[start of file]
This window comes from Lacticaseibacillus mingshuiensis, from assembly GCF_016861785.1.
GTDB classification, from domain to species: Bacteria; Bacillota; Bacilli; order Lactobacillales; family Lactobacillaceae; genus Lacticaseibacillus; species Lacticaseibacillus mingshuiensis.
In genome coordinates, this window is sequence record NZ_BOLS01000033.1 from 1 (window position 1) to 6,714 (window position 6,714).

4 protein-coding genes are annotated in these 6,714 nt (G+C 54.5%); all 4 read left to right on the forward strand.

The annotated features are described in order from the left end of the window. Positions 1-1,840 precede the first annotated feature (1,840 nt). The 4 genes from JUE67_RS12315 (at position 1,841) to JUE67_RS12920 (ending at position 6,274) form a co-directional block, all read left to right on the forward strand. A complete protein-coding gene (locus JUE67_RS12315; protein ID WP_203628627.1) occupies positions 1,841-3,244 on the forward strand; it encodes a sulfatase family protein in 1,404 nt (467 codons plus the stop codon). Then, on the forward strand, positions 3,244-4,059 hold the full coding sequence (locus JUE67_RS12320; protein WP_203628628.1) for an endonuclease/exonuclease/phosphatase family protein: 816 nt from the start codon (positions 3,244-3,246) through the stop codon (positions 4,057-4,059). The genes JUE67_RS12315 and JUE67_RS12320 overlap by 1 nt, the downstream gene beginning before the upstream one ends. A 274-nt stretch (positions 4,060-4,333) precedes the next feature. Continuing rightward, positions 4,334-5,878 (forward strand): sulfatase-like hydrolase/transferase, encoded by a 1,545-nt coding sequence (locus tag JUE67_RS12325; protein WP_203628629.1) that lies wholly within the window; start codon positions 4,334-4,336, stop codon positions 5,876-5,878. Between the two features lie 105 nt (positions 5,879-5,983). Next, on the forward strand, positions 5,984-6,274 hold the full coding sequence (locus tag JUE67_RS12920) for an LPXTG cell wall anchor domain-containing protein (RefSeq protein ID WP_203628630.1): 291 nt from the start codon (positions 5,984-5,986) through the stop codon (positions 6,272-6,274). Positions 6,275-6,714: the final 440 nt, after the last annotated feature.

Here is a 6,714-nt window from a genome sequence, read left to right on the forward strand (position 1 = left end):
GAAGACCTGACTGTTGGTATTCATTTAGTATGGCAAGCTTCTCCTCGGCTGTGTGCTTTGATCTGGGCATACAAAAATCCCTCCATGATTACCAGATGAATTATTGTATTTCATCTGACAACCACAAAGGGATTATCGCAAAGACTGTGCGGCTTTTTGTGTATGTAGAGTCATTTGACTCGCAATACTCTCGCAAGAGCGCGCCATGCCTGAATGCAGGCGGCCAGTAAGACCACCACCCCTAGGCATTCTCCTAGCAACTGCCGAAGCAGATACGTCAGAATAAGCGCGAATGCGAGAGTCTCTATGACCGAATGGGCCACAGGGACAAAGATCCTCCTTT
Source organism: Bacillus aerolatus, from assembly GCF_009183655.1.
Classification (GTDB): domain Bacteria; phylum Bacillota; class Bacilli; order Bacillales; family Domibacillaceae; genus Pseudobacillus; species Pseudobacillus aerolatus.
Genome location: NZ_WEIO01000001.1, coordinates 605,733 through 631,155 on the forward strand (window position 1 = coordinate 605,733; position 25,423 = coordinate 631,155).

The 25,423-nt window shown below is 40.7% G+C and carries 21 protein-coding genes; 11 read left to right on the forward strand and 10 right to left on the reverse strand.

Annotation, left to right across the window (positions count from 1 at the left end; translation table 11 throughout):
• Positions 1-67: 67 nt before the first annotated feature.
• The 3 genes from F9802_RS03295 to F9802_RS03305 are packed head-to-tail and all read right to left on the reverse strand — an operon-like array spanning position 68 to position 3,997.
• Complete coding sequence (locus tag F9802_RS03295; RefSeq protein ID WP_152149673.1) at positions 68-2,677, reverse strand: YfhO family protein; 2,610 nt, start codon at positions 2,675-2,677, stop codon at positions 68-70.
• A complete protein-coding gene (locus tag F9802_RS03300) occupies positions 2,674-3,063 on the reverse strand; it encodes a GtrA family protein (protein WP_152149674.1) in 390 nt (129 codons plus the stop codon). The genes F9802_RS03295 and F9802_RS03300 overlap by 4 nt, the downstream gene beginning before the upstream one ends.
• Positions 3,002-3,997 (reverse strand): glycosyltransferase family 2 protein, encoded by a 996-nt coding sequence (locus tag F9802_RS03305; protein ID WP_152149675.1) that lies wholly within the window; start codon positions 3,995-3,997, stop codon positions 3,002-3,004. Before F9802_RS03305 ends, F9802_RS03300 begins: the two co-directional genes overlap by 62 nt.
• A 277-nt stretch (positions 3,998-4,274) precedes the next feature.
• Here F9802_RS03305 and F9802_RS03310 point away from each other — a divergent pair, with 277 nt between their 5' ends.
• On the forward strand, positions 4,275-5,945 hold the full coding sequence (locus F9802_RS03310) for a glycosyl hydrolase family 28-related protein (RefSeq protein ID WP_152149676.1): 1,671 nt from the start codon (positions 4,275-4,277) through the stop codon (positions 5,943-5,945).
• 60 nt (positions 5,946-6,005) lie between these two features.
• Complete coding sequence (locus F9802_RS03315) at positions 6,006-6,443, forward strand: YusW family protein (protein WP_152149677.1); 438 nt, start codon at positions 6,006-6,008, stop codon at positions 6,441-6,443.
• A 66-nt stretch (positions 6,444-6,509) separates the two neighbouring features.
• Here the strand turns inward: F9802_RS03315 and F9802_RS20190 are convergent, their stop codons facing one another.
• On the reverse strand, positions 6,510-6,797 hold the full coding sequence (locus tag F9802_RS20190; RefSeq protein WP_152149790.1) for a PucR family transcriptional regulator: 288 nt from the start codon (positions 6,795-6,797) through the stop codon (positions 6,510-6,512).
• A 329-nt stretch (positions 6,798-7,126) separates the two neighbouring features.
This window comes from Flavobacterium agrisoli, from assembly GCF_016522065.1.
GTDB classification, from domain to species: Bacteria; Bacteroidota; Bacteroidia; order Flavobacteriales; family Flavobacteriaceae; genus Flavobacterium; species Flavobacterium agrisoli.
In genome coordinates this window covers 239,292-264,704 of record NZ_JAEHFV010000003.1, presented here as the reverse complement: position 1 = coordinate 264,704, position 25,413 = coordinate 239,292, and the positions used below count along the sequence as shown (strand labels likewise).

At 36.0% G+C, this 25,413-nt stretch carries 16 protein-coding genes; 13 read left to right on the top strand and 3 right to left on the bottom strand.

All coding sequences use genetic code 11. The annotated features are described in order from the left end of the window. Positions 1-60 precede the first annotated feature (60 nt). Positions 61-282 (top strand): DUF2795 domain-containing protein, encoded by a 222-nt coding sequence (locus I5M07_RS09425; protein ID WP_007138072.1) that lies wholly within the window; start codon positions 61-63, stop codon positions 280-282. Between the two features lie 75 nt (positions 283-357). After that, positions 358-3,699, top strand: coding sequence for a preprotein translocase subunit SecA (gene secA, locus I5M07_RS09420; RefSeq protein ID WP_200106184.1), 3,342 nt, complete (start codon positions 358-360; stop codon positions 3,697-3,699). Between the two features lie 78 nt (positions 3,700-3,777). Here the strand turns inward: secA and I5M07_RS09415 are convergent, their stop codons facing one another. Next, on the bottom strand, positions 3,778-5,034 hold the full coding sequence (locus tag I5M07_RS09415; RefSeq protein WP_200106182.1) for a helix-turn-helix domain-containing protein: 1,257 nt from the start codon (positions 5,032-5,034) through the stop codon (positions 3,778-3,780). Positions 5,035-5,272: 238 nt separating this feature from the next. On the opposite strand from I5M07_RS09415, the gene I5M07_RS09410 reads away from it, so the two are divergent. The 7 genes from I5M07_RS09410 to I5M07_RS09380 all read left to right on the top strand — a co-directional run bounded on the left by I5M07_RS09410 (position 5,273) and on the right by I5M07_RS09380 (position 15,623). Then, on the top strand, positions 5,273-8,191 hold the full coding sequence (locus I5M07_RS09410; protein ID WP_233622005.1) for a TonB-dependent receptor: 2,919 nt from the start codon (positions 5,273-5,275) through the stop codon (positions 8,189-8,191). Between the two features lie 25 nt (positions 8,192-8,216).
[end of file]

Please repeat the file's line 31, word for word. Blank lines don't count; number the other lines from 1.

All coding sequences use genetic code 11. The annotated features are described in order from the left end of the window. Positions 1-60 precede the first annotated feature (60 nt). Positions 61-282 (top strand): DUF2795 domain-containing protein, encoded by a 222-nt coding sequence (locus I5M07_RS09425; protein ID WP_007138072.1) that lies wholly within the window; start codon positions 61-63, stop codon positions 280-282. Between the two features lie 75 nt (positions 283-357). After that, positions 358-3,699, top strand: coding sequence for a preprotein translocase subunit SecA (gene secA, locus I5M07_RS09420; RefSeq protein ID WP_200106184.1), 3,342 nt, complete (start codon positions 358-360; stop codon positions 3,697-3,699). Between the two features lie 78 nt (positions 3,700-3,777). Here the strand turns inward: secA and I5M07_RS09415 are convergent, their stop codons facing one another. Next, on the bottom strand, positions 3,778-5,034 hold the full coding sequence (locus tag I5M07_RS09415; RefSeq protein WP_200106182.1) for a helix-turn-helix domain-containing protein: 1,257 nt from the start codon (positions 5,032-5,034) through the stop codon (positions 3,778-3,780). Positions 5,035-5,272: 238 nt separating this feature from the next. On the opposite strand from I5M07_RS09415, the gene I5M07_RS09410 reads away from it, so the two are divergent. The 7 genes from I5M07_RS09410 to I5M07_RS09380 all read left to right on the top strand — a co-directional run bounded on the left by I5M07_RS09410 (position 5,273) and on the right by I5M07_RS09380 (position 15,623). Then, on the top strand, positions 5,273-8,191 hold the full coding sequence (locus I5M07_RS09410; protein ID WP_233622005.1) for a TonB-dependent receptor: 2,919 nt from the start codon (positions 5,273-5,275) through the stop codon (positions 8,189-8,191). Between the two features lie 25 nt (positions 8,192-8,216).